Talcum Powder Lawsuits Reveal J&J Discrimination
Internal documents presented as evidence by baby powder ovarian cancer attorneys representing the plaintiffs demonstrated the health care company marketed their talcum powder products towards African-Americans and Hispanics after they knew of medical research supporting an ovarian cancer risk.
Friday, April 8, 2016 - As details continue to roll out following the $72 million verdict handed down in the talcum powder cancer lawsuit recently heard in St. Louis, more attention is being paid to the targeting of minority consumers by Johnson & Johnson. Included in a number of internal documents presented by baby powder lawyers representing the plaintiff Jacqueline Fox are passages that suggest the company looked to market their allegedly carcinogenic talcum powder products specifically to women of color. This occurred at the same time the company became aware of the a possible connection between their talcum powder products and an increased risk for the contraction of ovarian cancer.
One particular memo that highlighted the discriminatory actions was intended to outline both future opportunities and roadblocks facing Johnson & Johnson considering their baby powder products. The content of the document stated that the company should be aware of mounting research being conducted in the medical field related to talcum powder's connection to ovarian cancer. This research is what eventually led to the more than 1,000 baby powder ovarian cancer lawsuits currently pending nationwide.
That same memo however offered possibilities for marketing Johnson & Johnson baby powder products to African-American and Hispanic populations given their long-standing affinity for the product. Even though the company was aware of the potentially harmful consequences that could develop after a consumer used their talcum powder genitally, there were discussions to market those products to minorities in the interest of generating profits.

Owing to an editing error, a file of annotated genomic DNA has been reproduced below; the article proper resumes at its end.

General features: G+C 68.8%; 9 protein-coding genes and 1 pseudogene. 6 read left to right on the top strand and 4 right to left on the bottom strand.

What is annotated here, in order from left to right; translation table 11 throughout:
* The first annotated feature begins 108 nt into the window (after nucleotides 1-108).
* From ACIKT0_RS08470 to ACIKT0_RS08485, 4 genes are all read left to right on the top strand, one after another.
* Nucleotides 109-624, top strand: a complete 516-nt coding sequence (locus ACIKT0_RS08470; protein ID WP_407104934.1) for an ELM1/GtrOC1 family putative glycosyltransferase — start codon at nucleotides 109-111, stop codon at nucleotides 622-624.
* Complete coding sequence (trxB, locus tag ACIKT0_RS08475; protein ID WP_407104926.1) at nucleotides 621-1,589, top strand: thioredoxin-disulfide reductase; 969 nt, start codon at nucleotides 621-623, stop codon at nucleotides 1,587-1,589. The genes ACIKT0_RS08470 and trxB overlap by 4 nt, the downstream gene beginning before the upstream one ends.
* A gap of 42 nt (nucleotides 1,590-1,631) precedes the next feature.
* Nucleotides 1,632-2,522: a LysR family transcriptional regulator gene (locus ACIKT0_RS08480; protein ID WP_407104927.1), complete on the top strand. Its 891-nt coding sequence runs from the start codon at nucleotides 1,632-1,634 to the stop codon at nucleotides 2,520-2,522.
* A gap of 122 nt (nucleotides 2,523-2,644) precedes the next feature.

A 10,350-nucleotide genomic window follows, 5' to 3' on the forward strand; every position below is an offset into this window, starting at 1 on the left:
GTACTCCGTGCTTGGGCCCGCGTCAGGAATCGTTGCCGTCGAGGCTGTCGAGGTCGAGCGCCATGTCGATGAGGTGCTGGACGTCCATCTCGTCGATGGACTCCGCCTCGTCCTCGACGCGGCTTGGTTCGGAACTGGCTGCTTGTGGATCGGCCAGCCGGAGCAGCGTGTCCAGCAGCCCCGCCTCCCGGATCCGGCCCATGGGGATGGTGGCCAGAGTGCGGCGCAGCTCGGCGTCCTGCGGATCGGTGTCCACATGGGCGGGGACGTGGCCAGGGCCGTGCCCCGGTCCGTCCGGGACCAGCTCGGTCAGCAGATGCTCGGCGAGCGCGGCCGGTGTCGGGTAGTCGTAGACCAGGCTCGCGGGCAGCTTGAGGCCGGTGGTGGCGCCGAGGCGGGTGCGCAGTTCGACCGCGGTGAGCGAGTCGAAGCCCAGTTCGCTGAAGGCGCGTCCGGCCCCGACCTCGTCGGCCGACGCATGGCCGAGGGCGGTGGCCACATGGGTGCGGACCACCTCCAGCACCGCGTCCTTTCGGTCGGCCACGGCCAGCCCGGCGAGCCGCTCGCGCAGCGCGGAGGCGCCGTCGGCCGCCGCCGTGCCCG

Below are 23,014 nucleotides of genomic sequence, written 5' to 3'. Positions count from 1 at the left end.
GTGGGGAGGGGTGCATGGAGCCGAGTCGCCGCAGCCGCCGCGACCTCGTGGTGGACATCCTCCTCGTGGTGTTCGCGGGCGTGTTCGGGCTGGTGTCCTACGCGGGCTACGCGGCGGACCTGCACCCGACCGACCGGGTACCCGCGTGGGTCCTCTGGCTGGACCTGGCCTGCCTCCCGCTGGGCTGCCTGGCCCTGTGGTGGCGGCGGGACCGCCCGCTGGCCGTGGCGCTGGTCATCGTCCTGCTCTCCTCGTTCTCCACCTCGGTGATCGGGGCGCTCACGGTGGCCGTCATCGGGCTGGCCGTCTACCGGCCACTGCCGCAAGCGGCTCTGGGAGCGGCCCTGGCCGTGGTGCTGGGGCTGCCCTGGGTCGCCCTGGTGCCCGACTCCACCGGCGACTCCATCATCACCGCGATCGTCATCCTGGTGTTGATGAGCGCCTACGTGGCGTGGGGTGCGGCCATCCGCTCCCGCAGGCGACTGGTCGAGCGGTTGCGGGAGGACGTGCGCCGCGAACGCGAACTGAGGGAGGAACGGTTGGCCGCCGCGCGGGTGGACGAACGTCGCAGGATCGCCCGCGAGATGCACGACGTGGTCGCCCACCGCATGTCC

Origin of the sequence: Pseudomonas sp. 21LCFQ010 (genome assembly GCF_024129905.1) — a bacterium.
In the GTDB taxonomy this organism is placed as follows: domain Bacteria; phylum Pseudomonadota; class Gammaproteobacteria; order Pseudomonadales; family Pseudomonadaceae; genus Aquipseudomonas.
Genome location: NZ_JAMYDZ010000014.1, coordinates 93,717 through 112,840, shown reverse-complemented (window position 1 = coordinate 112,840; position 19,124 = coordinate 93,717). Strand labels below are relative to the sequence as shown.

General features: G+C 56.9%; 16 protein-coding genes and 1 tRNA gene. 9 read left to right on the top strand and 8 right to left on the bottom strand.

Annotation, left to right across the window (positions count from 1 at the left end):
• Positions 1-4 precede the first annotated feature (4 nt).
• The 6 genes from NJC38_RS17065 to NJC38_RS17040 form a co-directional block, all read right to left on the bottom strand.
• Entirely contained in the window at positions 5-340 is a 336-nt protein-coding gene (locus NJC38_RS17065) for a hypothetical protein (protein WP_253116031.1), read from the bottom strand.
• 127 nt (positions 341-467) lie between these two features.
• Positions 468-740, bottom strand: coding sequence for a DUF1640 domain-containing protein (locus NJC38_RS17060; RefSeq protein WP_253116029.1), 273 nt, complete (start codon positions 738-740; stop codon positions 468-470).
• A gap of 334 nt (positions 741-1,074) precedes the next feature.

There has been widespread condemnation of this information since it came out. The plaintiff's son in the St. Louis talcum powder lawsuit, who represented her following her death shortly before the proceedings began, claimed that he was "infuriated" when he heard of the directed marketing documents. There have also been a series of articles delving into the context of African-American and Hispanic use of talcum powder and how Johnson & Johnson should have been helping to educate these communities rather than abuse their loyalty at the expense of their well-being, the most notable recently published in Time Magazine.
The internal documents presented by talcum powder cancer lawyers representing the plaintiffs also reportedly struck a chord with the jury, which reacted strongly to the examples of discriminatory marketing of Johnson & Johnson baby powder products. Johnson & Johnson's baby powder ovarian cancer lawsuit in St. Louis ended with the first damages levied against the health care company related to the talcum powder litigation, with the $72 million awarded to the plaintiff likely setting a precedent against which future claims against the defendant will be judged.
The discriminatory accusations levied against Johnson & Johnson is just the latest in a string of detrimental stories to come out against the company concerning the baby powder ovarian cancer lawsuits. The internal documents have also revealed that Johnson & Johnson was aware of the decades of research into talcum powder and ovarian cancer from letters that doctors sent the company, but declined to affix a warning label to the products. There are currently upwards of 1,200 talcum powder cancer lawsuit currently pending against the health care giant and that number is expected to grow over the coming months.